I am for the CMI idea but would like to see a few
qualification to make sure someone who has this
certification is not a novice (someone who has done
little or no actual home inspections).
I see this thing proving itself worthy in the eyes of
other inspection professionals when it not only takes
in certain education goals but also it should require
some visible accomplishments.
Texas will not let you sponsor another inspector
unless you can turn in some logs to show a few
hundred (I dont remember the exact number)
inspections accomplished. Just the fact that you
can hang in their long enough to survive a few
hundred inspections shows you have more than
the guy that has not done any at all.
Experience does mean something and should not
be thrown out. Experience combined with some
education goals adds a sense of reality to the
Without including some kind of verifiable experience
in the CMI qualifications, it just seems to lack the
“punch” to look down to earth and credible.
Which one of us would want anyone to do a job for
us that sold himself as a “MASTER anything” and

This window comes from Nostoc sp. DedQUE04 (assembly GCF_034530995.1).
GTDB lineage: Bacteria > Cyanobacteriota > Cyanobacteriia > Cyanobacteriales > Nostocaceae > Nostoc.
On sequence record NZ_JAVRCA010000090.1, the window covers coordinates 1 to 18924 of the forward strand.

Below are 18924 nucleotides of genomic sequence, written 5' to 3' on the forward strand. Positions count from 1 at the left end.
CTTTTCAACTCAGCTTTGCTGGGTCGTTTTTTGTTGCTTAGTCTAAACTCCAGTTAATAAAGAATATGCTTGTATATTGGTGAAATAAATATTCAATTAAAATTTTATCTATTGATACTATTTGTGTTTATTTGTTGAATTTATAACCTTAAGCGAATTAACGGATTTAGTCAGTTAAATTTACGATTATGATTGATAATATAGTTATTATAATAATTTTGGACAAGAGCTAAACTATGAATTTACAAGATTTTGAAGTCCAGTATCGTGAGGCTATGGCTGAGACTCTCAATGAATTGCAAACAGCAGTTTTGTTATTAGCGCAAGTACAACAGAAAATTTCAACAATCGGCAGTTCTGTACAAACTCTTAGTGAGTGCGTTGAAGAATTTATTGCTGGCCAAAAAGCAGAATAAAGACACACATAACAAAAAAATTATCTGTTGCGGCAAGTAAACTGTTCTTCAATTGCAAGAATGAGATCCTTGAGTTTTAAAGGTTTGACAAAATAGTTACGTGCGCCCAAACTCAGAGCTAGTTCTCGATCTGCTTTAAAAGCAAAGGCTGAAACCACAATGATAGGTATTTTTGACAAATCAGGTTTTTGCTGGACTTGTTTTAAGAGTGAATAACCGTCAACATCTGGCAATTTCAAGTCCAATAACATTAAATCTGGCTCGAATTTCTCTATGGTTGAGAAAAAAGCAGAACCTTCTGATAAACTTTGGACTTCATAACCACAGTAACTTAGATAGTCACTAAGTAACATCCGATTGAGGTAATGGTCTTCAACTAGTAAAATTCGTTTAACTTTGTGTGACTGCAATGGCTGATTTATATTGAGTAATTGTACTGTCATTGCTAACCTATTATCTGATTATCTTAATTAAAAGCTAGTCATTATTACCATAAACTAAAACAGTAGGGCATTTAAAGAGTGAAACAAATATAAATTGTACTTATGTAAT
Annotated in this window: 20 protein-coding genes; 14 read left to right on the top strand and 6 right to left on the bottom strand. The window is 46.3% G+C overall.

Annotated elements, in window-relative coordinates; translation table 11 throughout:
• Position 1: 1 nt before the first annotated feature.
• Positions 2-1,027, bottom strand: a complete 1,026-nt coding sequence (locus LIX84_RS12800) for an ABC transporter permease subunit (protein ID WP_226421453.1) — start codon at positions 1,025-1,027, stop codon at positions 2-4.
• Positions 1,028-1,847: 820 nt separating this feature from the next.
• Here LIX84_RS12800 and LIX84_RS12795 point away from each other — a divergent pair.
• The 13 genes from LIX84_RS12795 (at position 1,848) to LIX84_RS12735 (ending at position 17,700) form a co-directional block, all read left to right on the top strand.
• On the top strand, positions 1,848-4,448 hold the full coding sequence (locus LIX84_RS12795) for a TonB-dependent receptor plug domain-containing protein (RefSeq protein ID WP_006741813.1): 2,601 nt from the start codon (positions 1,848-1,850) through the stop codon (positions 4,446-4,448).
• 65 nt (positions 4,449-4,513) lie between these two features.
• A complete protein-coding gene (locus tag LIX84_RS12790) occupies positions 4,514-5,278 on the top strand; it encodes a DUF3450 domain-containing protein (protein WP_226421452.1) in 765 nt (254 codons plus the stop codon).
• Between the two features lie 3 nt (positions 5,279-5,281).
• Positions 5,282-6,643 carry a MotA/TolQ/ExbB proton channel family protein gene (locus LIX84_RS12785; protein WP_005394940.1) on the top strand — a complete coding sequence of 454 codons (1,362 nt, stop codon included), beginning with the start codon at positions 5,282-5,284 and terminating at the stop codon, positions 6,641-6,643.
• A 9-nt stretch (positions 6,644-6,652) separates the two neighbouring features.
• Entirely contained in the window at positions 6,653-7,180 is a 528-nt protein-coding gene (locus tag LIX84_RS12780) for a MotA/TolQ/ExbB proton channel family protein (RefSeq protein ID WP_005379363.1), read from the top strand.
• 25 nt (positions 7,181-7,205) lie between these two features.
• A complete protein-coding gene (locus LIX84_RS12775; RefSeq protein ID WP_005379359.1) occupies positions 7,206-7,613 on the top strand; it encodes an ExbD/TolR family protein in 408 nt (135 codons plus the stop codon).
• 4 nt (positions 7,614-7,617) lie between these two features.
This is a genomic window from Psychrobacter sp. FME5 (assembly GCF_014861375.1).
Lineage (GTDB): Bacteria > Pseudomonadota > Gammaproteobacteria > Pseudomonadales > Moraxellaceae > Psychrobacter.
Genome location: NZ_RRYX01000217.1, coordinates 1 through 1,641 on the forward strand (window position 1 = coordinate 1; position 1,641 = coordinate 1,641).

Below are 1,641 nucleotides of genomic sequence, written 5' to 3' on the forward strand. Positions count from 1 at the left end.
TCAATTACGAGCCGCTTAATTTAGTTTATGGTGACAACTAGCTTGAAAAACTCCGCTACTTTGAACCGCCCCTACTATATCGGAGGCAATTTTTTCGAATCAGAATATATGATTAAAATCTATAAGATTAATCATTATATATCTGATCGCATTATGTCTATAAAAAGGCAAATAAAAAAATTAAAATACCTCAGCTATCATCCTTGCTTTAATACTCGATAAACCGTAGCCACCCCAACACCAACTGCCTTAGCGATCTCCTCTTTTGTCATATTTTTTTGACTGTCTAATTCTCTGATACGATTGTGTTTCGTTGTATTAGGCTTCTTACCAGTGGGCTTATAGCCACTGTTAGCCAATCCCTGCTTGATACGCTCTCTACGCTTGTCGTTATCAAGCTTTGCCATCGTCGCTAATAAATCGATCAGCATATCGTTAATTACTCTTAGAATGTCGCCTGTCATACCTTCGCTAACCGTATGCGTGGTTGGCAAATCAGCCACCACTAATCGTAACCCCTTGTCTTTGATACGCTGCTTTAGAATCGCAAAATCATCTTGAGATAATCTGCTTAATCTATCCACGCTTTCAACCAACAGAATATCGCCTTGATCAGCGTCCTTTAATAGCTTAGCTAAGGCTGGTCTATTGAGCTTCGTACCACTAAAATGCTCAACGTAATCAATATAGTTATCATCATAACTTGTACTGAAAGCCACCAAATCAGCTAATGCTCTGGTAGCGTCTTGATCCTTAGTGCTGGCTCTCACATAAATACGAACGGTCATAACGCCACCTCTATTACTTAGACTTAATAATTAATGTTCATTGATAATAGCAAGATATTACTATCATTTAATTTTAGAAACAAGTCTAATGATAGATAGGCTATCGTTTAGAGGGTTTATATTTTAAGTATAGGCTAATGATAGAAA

then you found out he was still a raw novice.
Just a marketing ploy in the hands of novices will
make inspectors ashamed to to wear the CMI badge,
in the long run.
I like the CMI idea. I sense that Nick agrees with
what I am saying and if you read between his lines,
the CMI idea will evolve into just what I am talking about.
Once the schools catch-up with the idea and the
market place puts pressure on the CMI board to
created some verifiable qualifications, you will
see it mature and stand on its own.
CMI maturity is coming… probably faster than we think,
IMHO… but I cannot tell the future, but only hope.
Nick is a good salesman but also has some common sense.
He does not show all of his cards until its the right time.
25 Years Construction Exp.
American Home Inspection